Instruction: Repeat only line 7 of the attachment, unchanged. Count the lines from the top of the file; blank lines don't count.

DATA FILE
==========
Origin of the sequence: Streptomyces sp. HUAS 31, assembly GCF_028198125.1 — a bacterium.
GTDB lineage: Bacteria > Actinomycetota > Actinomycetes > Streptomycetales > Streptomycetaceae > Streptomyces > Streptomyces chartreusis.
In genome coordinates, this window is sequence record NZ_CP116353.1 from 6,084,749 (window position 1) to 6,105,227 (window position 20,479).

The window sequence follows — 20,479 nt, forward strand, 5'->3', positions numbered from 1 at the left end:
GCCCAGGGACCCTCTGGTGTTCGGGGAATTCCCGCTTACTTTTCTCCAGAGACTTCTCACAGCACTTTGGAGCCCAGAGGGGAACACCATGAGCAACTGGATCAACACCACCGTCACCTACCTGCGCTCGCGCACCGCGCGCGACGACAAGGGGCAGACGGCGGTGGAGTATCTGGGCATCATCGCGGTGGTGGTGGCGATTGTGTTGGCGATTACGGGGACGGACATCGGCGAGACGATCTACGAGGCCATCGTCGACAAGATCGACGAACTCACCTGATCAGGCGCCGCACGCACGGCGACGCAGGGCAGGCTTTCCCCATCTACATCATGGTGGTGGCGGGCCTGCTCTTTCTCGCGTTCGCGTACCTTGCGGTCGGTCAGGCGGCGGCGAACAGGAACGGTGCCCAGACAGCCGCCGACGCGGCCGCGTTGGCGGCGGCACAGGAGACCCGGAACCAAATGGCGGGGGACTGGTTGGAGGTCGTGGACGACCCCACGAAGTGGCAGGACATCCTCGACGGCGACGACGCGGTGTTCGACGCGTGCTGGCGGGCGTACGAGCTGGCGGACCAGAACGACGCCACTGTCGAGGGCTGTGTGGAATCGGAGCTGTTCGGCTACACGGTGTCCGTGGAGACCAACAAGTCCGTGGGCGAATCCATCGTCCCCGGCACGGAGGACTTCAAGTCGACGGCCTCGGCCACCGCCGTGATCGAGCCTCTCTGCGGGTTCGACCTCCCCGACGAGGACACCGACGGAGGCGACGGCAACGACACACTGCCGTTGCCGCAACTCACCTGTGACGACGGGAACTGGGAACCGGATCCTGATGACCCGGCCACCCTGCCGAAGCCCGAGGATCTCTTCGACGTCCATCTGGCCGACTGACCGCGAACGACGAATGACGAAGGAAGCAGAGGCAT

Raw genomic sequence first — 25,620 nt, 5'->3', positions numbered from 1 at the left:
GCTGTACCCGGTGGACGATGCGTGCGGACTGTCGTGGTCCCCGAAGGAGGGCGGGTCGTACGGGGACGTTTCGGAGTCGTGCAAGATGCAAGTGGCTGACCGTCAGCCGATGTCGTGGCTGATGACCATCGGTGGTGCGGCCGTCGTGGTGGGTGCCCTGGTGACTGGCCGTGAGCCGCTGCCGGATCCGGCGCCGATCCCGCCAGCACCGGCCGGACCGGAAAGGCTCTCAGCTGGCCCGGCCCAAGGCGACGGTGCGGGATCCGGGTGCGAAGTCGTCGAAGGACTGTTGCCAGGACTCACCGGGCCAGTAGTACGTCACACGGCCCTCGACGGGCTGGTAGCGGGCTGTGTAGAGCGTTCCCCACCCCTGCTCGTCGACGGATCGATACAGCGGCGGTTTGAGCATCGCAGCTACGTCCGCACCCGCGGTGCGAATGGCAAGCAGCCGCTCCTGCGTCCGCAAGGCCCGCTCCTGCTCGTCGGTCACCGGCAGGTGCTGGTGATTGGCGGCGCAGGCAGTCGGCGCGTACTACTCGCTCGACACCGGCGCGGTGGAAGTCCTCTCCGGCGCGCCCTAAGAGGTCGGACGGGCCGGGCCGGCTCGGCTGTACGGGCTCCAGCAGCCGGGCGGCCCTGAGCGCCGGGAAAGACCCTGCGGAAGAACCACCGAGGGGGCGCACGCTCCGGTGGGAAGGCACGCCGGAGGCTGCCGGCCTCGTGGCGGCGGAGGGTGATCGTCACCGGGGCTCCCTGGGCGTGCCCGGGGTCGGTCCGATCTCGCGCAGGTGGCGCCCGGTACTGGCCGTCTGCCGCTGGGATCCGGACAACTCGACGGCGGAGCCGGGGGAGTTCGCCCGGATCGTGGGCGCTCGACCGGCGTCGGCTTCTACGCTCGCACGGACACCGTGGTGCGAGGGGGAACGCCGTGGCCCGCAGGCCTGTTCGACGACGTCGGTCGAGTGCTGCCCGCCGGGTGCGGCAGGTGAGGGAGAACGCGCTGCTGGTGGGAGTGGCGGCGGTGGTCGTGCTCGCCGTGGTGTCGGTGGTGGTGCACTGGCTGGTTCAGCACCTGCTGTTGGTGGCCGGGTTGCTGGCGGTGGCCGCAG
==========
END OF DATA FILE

GCTGTACCCGGTGGACGATGCGTGCGGACTGTCGTGGTCCCCGAAGGAGGGCGGGTCGTACGGGGACGTTTCGGAGTCGTGCAAGATGCAAGTGGCTGACCGTCAGCCGATGTCGTGGCTGATGACCATCGGTGGTGCGGCCGTCGTGGTGGGTGCCCTGGTGACTGGCCGTGAGCCGCTGCCGGATCCGGCGCCGATCCCGCCAGCACCGGCCGGACCGGAAAGGCTCTCAGCTGGCCCGGCCCAAGGCGACGGTGCGGGATCCGGGTGCGAAGTCGTCGAAGGACTGTTGCCAGGACTCACCGGGCCAGTAGTACGTCACACGGCCCTCGACGGGCTGGTAGCGGGCTGTGTAGAGCGTTCCCCACCCCTGCTCGTCGACGGATCGATACAGCGGCGGTTTGAGCATCGCAGCTACGTCCGCACCCGCGGTGCGAATGGCAAGCAGCCGCTCCTGCGTCCGCAAGGCCCGCTCCTGCTCGTCGGTCACCGGCAGGTGCTGGTGATTGGCGGCGCAGGCAGTCGGCGCGTACTACTCGCTCGACACCGGCGCGGTGGAAGTCCTCTCCGGCGCGCCCTAAGAGGTCGGACGGGCCGGGCCGGCTCGGCTGTACGGGCTCCAGCAGCCGGGCGGCCCTGAGCGCCGGGAAAGACCCTGCGGAAGAACCACCGAGGGGGCGCACGCTCCGGTGGGAAGGCACGCCGGAGGCTGCCGGCCTCGTGGCGGCGGAGGGTGATCGTCACCGGGGCTCCCTGGGCGTGCCCGGGGTCGGTCCGATCTCGCGCAGGTGGCGCCCGGTACTGGCCGTCTGCCGCTGGGATCCGGACAACTCGACGGCGGAGCCGGGGGAGTTCGCCCGGATCGTGGGCGCTCGACCGGCGTCGGCTTCTACGCTCGCACGGACACCGTGGTGCGAGGGGGAACGCCGTGGCCCGCAGGCCTGTTCGACGACGTCGGTCGAGTGCTGCCCGCCGGGTGCGGCAGGTGAGGGAGAACGCGCTGCTGGTGGGAGTGGCGGCGGTGGTCGTGCTCGCCGTGGTGTCGGTGGTGGTGCACTGGCTGGTTCAGCACCTGCTGTTGGTGGCCGGGTTGCTGGCGGTGGCCGCAG